There are many ways to enjoy eating al fresco in and around Totnes with delicious menus at riverside restaurants, pretty pub gardens and high street tables, but why not take your open air eating to another level and have a picnic in a unique location with far reaching views of the countryside. With July being National Picnic Month what better time to do so.

When it comes to deciding where to kick off your shoes and lay your blanket we have many beautiful locations for you to try.

Why not explore the River Dart and neighbouring coast from a whole new perspective with source link Canoe Adventures and http://livecheshire.org.uk/?l=cbd-oil-from-hemp Sea Kayak Devon and choose a secluded spot along the way to stop for lunch. Or with the Dart running through Totnes you can sit along the bank of the river and watch the boats go by while enjoying your plate of nibbles. There are also many natural and leafy parks and gardens in and around town and on Dartington Estate where you can stop and relax, enjoy your food at leisure and watch the children play.

You could combine your picnic with a short http://mucaard-uk.org/?m=full-spectrum-cbd-oil&e9a=35 walk or go to site cycle from Totnes to Sharpham Cheese and Wine, go site Dartington Estate or the synthroid urinary frequency Shops at Dartington where you can stock up on more local food and drink, have a wander and soak up the superb views of each location.

Take a steam train to Buckfastleigh with pro canna cbd oil South Devon Railway where you can walk (or take a bus) to Buckfast Abbey and enjoy your food in the stunning grounds, or walk along the river while listening to the birds sing. Climb to the top of source site Totnes Castle and gaze at the wonderful views of Totnes and beyond or visit cbd full spectrum vs isolate Berry Pomeroy Castle, both offering the perfect location to enjoy your refreshments.

When it comes to deciding what to pack for your picnic the wide variety of delis, cafes, independent shops, farmer’s markets and bakeries in Totnes, Dartington and Sharpham mean you can ditch the soggy sandwiches and create a fresh, local and seasonal feast fit for all.

If you fancy some Devon Blue or Sharpham Rustic cheese to go with your crusty bread, visit Sharpham Wine and Cheese or Country Cheeses and Saveurs, The Old Bakery or Flour & Rice for the loaf. For some fresh fruit and the all important salad grown locally in Devonshire soil try Annie’s or The Happy Apple, or if you’re feeling more Mediterranean why not grab some olives, charcuterie or continental cheeses from Mangetout, Jano or Amalie’s Deli. And no picnic is complete without a slice of homemade cake so stop off at Waterside Bistro or one of the many cafes or bakeries in and around town for some tasty treats.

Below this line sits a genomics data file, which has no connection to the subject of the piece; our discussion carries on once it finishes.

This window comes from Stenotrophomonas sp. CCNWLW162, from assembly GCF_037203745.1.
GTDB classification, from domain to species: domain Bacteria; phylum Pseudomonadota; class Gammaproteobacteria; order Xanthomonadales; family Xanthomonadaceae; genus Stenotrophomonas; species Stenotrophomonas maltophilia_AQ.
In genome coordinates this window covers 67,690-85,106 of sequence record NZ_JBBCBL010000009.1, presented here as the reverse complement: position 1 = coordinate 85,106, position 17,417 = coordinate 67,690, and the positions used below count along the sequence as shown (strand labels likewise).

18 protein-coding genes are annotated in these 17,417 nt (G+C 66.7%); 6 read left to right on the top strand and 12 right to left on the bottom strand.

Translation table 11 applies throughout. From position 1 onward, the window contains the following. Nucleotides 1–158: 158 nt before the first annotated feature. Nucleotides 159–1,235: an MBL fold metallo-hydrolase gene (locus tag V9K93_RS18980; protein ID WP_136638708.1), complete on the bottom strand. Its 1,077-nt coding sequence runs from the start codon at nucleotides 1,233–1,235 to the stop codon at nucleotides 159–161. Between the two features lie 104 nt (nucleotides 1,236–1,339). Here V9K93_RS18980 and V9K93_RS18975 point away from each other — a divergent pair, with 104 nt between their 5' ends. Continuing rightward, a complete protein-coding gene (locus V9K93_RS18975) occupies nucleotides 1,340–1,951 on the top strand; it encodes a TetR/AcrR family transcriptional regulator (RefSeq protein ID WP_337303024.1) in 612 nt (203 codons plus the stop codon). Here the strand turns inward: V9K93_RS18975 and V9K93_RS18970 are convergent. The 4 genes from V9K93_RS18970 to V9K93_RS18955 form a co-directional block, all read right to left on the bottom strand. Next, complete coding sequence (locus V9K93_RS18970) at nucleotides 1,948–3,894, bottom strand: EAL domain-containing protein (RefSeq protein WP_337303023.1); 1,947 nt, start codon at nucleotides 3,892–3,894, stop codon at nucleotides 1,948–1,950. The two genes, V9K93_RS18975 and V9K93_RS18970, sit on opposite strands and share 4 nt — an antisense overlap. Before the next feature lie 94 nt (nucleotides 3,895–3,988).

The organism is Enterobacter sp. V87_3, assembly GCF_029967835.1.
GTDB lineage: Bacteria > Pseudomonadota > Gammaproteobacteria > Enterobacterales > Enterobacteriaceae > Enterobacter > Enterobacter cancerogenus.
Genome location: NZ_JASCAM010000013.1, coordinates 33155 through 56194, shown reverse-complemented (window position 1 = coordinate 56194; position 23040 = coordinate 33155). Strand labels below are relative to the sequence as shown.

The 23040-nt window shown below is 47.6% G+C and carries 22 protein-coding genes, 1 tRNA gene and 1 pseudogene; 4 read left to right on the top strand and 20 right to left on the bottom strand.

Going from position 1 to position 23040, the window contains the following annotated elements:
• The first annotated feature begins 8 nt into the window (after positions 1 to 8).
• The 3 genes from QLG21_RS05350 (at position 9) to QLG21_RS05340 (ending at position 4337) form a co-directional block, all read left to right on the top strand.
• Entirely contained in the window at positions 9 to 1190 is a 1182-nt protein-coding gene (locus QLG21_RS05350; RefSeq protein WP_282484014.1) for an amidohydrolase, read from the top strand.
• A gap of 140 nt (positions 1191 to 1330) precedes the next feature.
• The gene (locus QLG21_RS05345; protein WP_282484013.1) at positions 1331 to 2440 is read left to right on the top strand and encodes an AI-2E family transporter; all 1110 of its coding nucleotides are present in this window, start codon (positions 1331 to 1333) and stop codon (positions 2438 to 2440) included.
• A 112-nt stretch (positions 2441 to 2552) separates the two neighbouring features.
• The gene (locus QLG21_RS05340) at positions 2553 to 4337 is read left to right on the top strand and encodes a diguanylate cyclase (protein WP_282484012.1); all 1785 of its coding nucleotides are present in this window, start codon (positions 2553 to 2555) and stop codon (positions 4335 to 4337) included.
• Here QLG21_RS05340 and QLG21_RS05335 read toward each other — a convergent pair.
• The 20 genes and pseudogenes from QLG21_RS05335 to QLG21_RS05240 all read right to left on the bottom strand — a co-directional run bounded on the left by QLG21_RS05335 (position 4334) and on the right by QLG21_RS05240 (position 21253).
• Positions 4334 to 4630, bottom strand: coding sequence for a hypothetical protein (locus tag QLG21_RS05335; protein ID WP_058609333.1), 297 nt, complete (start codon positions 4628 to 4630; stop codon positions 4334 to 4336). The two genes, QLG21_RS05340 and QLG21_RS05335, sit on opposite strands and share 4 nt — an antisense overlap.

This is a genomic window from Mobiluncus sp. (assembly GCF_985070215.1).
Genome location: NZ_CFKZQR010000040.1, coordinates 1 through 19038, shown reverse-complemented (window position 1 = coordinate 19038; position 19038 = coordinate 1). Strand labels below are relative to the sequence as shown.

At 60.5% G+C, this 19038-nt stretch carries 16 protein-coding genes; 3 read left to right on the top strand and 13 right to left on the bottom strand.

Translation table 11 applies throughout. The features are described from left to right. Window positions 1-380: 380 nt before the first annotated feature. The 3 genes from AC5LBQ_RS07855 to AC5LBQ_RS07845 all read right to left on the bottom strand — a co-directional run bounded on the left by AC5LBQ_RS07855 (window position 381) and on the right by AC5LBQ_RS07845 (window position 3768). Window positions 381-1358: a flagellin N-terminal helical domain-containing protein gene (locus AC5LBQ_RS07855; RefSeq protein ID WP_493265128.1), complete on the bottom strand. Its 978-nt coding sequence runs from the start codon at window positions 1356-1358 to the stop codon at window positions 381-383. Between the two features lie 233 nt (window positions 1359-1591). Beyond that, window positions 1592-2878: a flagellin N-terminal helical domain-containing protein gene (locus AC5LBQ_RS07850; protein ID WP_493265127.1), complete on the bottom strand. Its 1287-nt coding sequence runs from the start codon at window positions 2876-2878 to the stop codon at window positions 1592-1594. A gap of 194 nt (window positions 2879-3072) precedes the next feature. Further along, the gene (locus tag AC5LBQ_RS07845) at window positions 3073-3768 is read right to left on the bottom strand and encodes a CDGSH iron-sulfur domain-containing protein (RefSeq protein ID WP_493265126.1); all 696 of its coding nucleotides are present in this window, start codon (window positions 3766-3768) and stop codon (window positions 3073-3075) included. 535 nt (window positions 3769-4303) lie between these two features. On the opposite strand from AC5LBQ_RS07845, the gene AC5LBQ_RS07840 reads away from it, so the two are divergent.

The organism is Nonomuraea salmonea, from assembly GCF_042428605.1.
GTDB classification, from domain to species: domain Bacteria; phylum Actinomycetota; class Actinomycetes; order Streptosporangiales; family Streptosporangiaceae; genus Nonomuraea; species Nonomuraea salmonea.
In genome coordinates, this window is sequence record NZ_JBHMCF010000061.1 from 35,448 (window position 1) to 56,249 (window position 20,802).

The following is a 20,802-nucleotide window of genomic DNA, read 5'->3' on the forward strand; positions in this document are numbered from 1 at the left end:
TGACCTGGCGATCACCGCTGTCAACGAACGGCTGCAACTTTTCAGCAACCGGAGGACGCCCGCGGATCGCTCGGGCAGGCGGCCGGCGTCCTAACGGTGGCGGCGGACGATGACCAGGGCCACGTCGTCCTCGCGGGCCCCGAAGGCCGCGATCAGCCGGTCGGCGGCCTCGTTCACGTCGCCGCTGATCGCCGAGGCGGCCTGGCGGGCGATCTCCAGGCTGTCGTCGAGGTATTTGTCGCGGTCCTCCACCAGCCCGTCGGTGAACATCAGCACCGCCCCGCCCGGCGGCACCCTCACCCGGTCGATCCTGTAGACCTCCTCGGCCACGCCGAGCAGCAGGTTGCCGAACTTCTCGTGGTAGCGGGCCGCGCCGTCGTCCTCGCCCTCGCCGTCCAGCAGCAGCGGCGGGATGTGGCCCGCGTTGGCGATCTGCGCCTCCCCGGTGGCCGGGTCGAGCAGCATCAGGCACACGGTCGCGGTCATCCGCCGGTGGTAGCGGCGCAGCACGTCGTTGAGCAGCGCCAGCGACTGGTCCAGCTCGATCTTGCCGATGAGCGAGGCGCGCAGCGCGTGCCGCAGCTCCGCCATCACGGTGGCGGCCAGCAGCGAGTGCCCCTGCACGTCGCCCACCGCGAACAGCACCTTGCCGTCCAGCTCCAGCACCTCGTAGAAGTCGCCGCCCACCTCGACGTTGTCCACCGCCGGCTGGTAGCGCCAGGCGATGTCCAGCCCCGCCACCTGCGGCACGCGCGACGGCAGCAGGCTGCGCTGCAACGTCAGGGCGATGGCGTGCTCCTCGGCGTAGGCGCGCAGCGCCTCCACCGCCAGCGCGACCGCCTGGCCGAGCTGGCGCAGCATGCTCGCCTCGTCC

Most cafes and independent food outlets in town will also supply take away drinks from the likes of Luscombe to keep you hydrated on those balmy summer days…or why not sample a bottle of something fizzy or fruity from the Totnes Wine Company, the only shop in town to stock the entire range of Sharpham wine.

For those who’d like all the pleasure of eating in nature but don’t have time to prepare the food, The Kitchen Table specialises in outside catering and sources all of their key ingredients from within 30 miles of Totnes, so you will get quality, local food without any of the hassle.

Don’t forget to pack your sun cream or raincoat for those unpredictable days but most of all, stop, relax and enjoy your day being at one with the world.

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Sir Francis Drake and the Totnes Orange Race

Sir Francis Drake is famous for many things – he helped defeat the Spanish Armada, brought the potato to England, and when he wasn't messing round with spuds inadvertently started Totnes's famous orange race. On the third Tuesday of every August crowds gather to watch participants chase their juicy citrus fruits down the high street. And it all started when Drake didn't dodge a delivery boy.

A juicy legend

The story goes that Sir Francis Drake bumped into a delivery boy carrying a basket of oranges at the top of town, sending the citruses tumbling down the hill. Because oranges were an exotic and expensive fruit at the time all the town's children decided to chase after them and a legend was born. Another version of the story, which identifies the boy as John Hayman, says that Drake offered him an orange which he dropped (perhaps in surprise as he had not seen an orange before) and let roll down the hill. It wasn't until the 1970s however that the first modern race was held, organised by the Totnes Elizabethan society.

Orange Tuesdays

Although the origins of the race may be legendary, the one rule is very real - competitors cannot carry their orange. They can however kick, throw, or roll it to get ahead. And if you're wondering how judges tell the oranges apart they don't – the rule is simply that the first person to cross the finish line with an intact orange wins. The course runs for 450 metres from the Market Square and everyone is welcome to join. Younger participants race from the top of the high street and finish at the market square, for older ones the finish line is at the Seven Stars hotel. Winners get trophies and the satisfaction that they can run faster than a piece of fruit, and afterwards a charity auction is held. Of course oranges aren't quite as valuable now, and if you don't fancy running down the hill after one you can walk into one of the town's food shops and find a zesty treat.